Spira received an initial collection letter from MAB dated February 12, 2009. (Spira v. MAB Compl. ¶ 10.) The letter set forth the amount of the debt at $9044.52 and failed to explain that the balance could increase over time. Plaintiff alleges that the letter failed to accurately set forth the amount of the debt. Spira received a further letter from MAB dated May 8, 2009. That letter set forth the balance as $9399.41. The parties now acknowledge that the $354.80 increase was due to interest and other charges. Spira claims the balance suggests normal and customary increases in a revolving credit card balance. Spira alleges defendant had a duty to set forth language in the initial letter that the amount of the debt is subject to increases and that the Defendant failed to include such language. (Id. ¶ 14-20.) Spira alleges this is a violation of FDCPA sections 1692e(10) and §1692g. (Id.)

DISCUSSION

I. Pifko, CCB, and MAB's Motions for Judgment on the Pleadings

A. Standard of Review Under Rule 12(c)

Rule 12(c) of the Federal Rules of Civil Procedure allows for either party to move for judgment on the pleadings, "after the pleadings are closed but within such time as not to delay the trial." FED. R. CIV. P. 12(c). This is similar to a Rule 12(b)(6) motion to dismiss for failure to state a claim, except that a Rule 12(b)(6) motion comes before the close of pleadings. See FED. R. CIV. P. 12(b)(6). In either case, the Court applies the same standard. Irish Lesbian & Gay Org. v. Guiliani, 143 F. 3d 638, 644 (2d Cir. 1998).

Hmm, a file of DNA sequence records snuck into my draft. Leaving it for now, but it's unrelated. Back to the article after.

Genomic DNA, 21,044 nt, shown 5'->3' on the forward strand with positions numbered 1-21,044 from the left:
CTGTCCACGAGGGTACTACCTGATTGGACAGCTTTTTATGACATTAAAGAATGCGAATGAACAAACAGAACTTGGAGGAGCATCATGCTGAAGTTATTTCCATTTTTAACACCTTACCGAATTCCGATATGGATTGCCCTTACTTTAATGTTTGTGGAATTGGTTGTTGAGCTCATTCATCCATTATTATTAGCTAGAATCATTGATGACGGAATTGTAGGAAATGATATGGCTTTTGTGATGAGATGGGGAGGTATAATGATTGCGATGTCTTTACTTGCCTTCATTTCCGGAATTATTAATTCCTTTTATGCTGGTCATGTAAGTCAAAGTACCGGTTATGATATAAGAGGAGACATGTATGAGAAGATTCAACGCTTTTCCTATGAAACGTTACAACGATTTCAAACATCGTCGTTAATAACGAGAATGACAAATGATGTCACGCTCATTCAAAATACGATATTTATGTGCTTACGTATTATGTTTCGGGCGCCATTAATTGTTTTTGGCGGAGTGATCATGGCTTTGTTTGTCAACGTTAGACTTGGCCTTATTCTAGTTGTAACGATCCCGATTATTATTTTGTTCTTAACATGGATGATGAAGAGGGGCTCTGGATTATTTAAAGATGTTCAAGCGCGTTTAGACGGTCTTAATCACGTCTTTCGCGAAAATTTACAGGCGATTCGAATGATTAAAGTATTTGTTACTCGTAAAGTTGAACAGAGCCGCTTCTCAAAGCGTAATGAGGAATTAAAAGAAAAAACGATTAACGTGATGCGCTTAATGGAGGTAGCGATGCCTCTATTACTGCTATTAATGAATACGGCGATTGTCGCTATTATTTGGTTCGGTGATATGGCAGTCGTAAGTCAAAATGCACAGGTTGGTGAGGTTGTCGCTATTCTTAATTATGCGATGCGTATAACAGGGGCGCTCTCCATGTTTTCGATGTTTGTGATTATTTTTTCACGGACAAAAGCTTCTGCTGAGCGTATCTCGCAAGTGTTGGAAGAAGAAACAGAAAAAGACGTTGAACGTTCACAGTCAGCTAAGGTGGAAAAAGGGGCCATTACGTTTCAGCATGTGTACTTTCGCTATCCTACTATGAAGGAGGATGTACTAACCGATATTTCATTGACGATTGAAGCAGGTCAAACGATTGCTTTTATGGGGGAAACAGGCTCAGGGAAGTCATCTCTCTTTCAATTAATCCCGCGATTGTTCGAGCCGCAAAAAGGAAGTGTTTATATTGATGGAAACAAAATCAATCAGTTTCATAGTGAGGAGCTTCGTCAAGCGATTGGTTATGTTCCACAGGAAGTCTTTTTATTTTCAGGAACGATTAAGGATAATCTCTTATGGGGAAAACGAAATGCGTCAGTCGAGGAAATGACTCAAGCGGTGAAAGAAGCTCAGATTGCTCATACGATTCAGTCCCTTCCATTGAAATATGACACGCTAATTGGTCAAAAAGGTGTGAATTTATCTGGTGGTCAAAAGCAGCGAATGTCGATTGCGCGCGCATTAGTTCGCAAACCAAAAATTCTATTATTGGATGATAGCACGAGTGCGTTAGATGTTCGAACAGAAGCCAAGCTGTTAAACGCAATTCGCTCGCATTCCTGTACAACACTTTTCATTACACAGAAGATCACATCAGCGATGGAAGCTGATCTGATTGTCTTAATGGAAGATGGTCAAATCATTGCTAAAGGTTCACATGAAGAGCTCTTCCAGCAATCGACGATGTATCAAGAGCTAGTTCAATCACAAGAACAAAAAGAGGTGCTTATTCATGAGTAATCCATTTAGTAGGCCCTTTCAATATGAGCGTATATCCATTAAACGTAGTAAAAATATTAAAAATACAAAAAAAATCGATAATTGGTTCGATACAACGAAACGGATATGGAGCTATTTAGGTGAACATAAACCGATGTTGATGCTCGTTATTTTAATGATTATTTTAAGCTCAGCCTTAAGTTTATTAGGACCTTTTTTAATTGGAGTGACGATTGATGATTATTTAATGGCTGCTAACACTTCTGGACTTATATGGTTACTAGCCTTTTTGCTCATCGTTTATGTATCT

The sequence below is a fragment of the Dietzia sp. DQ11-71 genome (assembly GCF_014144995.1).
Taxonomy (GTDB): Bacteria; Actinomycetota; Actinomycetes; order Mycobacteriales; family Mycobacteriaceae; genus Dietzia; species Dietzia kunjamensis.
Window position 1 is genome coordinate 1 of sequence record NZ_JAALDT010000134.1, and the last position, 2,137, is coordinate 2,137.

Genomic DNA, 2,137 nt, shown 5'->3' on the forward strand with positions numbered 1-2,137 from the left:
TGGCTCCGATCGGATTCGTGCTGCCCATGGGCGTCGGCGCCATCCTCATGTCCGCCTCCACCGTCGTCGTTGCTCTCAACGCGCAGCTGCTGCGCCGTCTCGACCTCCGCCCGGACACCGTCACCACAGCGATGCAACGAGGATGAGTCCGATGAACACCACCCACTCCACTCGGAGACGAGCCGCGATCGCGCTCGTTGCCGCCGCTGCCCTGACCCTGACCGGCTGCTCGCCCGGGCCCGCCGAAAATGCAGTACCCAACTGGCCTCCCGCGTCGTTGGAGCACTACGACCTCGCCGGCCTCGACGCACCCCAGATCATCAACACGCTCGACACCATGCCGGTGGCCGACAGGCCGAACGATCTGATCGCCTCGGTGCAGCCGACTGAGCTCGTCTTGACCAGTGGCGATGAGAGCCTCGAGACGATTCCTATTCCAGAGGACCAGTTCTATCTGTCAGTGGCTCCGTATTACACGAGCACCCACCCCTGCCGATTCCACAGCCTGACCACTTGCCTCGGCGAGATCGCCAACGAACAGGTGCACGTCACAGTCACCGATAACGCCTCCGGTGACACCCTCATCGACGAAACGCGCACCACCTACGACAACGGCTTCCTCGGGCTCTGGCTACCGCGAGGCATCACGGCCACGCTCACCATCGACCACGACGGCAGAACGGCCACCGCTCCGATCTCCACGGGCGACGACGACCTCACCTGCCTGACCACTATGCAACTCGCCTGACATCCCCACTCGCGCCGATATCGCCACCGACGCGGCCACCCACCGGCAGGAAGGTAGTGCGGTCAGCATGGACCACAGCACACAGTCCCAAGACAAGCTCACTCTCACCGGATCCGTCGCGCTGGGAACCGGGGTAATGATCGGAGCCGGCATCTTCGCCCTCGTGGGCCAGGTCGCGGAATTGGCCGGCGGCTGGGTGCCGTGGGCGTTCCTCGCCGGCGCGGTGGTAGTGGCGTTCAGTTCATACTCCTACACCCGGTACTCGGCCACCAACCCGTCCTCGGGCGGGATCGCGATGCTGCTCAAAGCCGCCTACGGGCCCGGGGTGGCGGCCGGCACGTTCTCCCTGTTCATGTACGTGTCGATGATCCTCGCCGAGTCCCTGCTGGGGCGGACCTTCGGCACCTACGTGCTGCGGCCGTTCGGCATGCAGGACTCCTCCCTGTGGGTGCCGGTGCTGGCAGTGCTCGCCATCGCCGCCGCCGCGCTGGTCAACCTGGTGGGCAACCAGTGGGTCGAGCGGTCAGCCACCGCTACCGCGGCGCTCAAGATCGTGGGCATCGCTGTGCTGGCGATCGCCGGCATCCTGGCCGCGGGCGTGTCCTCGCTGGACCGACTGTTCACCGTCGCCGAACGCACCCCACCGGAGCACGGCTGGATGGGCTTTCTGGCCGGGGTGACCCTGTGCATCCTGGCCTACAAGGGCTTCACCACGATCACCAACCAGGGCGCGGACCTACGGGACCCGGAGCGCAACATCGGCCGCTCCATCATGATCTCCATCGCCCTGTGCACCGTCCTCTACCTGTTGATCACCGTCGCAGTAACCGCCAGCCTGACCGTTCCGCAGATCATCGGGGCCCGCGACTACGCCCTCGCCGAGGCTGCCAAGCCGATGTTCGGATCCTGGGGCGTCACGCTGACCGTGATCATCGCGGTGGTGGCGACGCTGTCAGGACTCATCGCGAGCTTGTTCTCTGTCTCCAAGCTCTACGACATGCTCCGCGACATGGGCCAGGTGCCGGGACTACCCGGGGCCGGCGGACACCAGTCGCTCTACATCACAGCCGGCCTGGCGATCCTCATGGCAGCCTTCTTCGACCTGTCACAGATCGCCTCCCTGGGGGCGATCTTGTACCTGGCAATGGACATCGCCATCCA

For both 12(b)(6) and 12(c) motions, the district court must accept the factual allegations contained in the complaint as true and draw all reasonable inferences in favor of the non-moving party. Id. The factual allegations contained in the complaint must satisfy a flexible plausibility standard, which obliges a pleader to amplify a claim with enough factual allegations to render the claim plausible. Iqbal v. Hasty, 490 F.3d 143, 157-58 (2d Cir. 2007). In other words, plaintiff's complaint must raise a right to relief above the speculative level. Bell Atl. Corp. v. Twombly, 550 U.S. 544, 555, 127 S.Ct. 1955, 167 L.Ed. 2d 1965 (2007). For the purpose of Rules 12(c) and 12(b), the complaint includes any written instrument attached to it or any statements or documents incorporated in it by reference, as well as any document on which the complaint relies heavily. Chambers v. Time Warner, Inc., 282 F.3d 147, 152-53 (2d Cir. 2002).